Repeat §246, substituting for “blue-black, blue-black in colour”, etc., “yellow,” “red”, and “white” successively.

Develop these Stations of Mastery in the Sixteenfold Combination.

Method 3: The Three First Deliverances (tini vimokkhani).

1.

When, that he may attain to the heavens of Form, he cultivates the way thereto, and, conscious of his bodily form, sees bodily forms, and so, aloof from sensuous appetites, aloof from evil ideas, enters into and abides in the First Jhāna, etc… . then the contact, etc., which arises, these … are states that are good.

2.

When, that he may attain to the heavens of Form, he cultivates the way thereto, and, unconscious of his corporeal self, sees external bodily forms, and so, aloof from sensuous appetites, etc.

Continue as in preceding section.

3.

When, that he may attain to the heavens of Form, he cultivates the way thereto, and, with the thought, “How fair it is!” aloof from sensuous appetites, etc.

Continue as in the first Deliverance.

These three Deliverances may also be developed in Sixteenfold Combination.

Method 4: The Four Jhānas of the Sublime Abodes

1. Love

(a) Fourfold Jhāna.

Which are the states that are good?

When, that he may attain to the heavens of Form, he cultivates the way thereto, and so, aloof from sensuous appetites, aloof from evil ideas, enters into and abides in the First Jhāna (the first rapt meditation), wherein conception works and thought discursive, which is born of solitude, is full of joy and ease, and is accompanied by Love—then the contact, etc… . ? continue as in §1… the balance that arises—these … are states that are good.

Which are the states that are good?

When, that he may attain to the heavens of Form, he cultivates the way thereto, suppressing the working of conception and of thought discursive, and so, by earthgazing, enters into and abides in the Second Jhāna (the second rapt meditation), which is self -evolved, born of concentration, is full of joy and ease, in that, set free … the mind grows calm and sure, dwelling on high—and which is accompanied by Love—then the contact, etc.

Continue as in the foregoing,

Which are the states that are good?

When, that he may attain to the heavens of Form, he cultivates the way thereto, and further, through the waning of all passion for joy, holds himself unbiassed, the while, mindful and self-possessed, he experiences in his sense-consciousness that ease whereof the Noble Ones declare:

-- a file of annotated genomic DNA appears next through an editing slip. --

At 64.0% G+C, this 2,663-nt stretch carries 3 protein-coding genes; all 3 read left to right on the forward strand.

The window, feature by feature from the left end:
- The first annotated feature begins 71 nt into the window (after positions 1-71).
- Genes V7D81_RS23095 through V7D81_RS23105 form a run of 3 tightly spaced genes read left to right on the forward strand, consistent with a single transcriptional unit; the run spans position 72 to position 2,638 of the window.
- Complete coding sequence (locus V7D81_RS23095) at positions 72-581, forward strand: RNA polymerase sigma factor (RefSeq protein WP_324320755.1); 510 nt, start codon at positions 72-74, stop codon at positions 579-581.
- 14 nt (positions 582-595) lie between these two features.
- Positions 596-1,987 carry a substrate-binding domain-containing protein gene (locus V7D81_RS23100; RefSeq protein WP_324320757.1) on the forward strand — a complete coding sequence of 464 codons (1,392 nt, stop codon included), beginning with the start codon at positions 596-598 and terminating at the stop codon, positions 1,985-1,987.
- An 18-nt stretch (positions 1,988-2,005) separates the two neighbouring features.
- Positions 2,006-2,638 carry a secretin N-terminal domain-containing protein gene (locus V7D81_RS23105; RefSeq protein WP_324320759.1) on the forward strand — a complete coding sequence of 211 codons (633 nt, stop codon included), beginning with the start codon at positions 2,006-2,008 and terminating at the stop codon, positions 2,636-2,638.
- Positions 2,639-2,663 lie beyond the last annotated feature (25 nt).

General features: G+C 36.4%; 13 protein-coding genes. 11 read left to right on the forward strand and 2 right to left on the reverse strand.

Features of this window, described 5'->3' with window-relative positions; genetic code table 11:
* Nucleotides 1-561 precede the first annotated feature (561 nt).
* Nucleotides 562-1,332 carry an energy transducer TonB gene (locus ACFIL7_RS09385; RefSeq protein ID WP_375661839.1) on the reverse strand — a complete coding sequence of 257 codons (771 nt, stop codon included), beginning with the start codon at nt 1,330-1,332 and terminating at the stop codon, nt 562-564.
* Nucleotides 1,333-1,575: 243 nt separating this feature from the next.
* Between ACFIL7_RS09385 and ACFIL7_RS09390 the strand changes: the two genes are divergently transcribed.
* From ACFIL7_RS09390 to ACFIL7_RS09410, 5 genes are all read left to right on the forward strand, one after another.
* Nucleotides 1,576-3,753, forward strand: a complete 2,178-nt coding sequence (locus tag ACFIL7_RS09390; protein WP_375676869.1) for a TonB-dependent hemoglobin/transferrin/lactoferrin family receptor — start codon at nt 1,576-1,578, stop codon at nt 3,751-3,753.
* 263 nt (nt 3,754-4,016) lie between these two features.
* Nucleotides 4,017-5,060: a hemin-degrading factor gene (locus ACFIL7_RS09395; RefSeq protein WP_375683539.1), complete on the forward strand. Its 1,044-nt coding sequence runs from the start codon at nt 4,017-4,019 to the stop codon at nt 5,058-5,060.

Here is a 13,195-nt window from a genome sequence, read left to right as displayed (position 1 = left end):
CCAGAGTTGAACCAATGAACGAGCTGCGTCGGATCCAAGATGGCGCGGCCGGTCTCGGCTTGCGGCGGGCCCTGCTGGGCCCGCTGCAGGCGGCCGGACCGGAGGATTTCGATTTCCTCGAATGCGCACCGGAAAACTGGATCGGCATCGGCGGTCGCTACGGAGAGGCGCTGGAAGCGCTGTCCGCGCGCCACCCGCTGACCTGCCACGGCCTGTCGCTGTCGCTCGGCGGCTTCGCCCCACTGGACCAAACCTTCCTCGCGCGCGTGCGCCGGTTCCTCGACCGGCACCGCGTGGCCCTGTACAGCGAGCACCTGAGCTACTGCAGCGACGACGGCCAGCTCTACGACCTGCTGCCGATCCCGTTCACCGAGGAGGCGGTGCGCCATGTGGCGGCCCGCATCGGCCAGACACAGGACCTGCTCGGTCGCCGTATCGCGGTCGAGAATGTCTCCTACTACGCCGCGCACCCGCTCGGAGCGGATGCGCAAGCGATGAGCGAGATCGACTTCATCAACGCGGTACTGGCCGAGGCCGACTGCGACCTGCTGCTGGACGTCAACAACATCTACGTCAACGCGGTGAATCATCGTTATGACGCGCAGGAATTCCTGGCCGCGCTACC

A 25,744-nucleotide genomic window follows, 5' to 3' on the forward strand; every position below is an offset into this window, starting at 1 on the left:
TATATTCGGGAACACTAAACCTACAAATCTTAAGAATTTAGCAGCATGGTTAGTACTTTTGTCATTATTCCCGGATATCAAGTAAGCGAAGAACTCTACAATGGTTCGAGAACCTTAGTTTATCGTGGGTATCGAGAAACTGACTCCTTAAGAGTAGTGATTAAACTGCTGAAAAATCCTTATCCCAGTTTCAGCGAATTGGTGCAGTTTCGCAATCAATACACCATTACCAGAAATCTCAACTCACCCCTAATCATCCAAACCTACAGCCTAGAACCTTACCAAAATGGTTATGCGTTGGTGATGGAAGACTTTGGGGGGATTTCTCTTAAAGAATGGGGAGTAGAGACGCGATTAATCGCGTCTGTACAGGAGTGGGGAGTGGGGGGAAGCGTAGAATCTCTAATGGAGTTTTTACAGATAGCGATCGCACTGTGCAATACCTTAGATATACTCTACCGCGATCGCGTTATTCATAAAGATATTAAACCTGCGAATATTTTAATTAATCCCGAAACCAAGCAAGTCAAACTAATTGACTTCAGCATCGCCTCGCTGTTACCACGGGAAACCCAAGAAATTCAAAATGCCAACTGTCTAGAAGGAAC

“He that is unbiassed and watchful dwelleth at ease”

— and so, by earth-wholeness, enters into and abides in the Third Jhāna, which is accompanied by Love—then, etc,

Continue as in the foregoing.

(b) Fivefold Jhāna.

Repeat question and answers in §§167, 168, 170, 172, adding in each answer, as in the foregoing section, “and which is accompanied by Love”.

2. Pity

Repeat question and answers in the preceding sections (a) and (b), but substituting in each case “and which is accompanied by Pity” for the clause on Love.

3. Sympathy

Repeat question and anstvers in the preceding two sections, but substituting in each case “and which is accompanied by Sympathy” for the clause on Pity.

4. Disinterestedness

When, that he may attain to the heavens of Form, he cultivates the way thereto, and, by the putting away of ease and by the putting away of ill, by the passing away of the happiness and of the misery he was wont to feel, he thus, by earth -gazing, enters into and abides in the Fourth Jhāna (the fourth rapt meditation) of that utter purity of mindfulness which comes of disinterestedness, where no ease is felt nor any ill, and which is accompanied by Disinterestedness—then the contact, etc.

Continue as in §165.

The Four Jhānas of the Sublime Abodes may be developed in Sixteen Combinations.

Method 5: The Jhāna of Foul Things

Which are the states that are good?

When, that he may attain to the heavens of Form, he cultivates the way thereto, and so, aloof from sensuous appetites, aloof from evil ideas, enters into and abides in the First Jhāna, wherein, etc… .

  • and which is accompanied by the idea of a bloated corpse …
  • [or] of a discoloured corpse …
  • [or] of a festering corpse …
  • [or] of a corpse with cracked skin …
  • [or] of a corpse gnawn and mangled …
  • [or] of a corpse cut to pieces …
  • [or] of a corpse mutilated and cut in pieces …
  • [or] of a bloody corpse …
  • [or] of a corpse infested with worms …
  • [or] of a skeleton …

then the contact … the balance which arises—these … are states that are good.

The Jhāna of Foul Things may be developed in Sixteen Combinations.

Here ends the Chapter on Good in relation to the Universe of Form.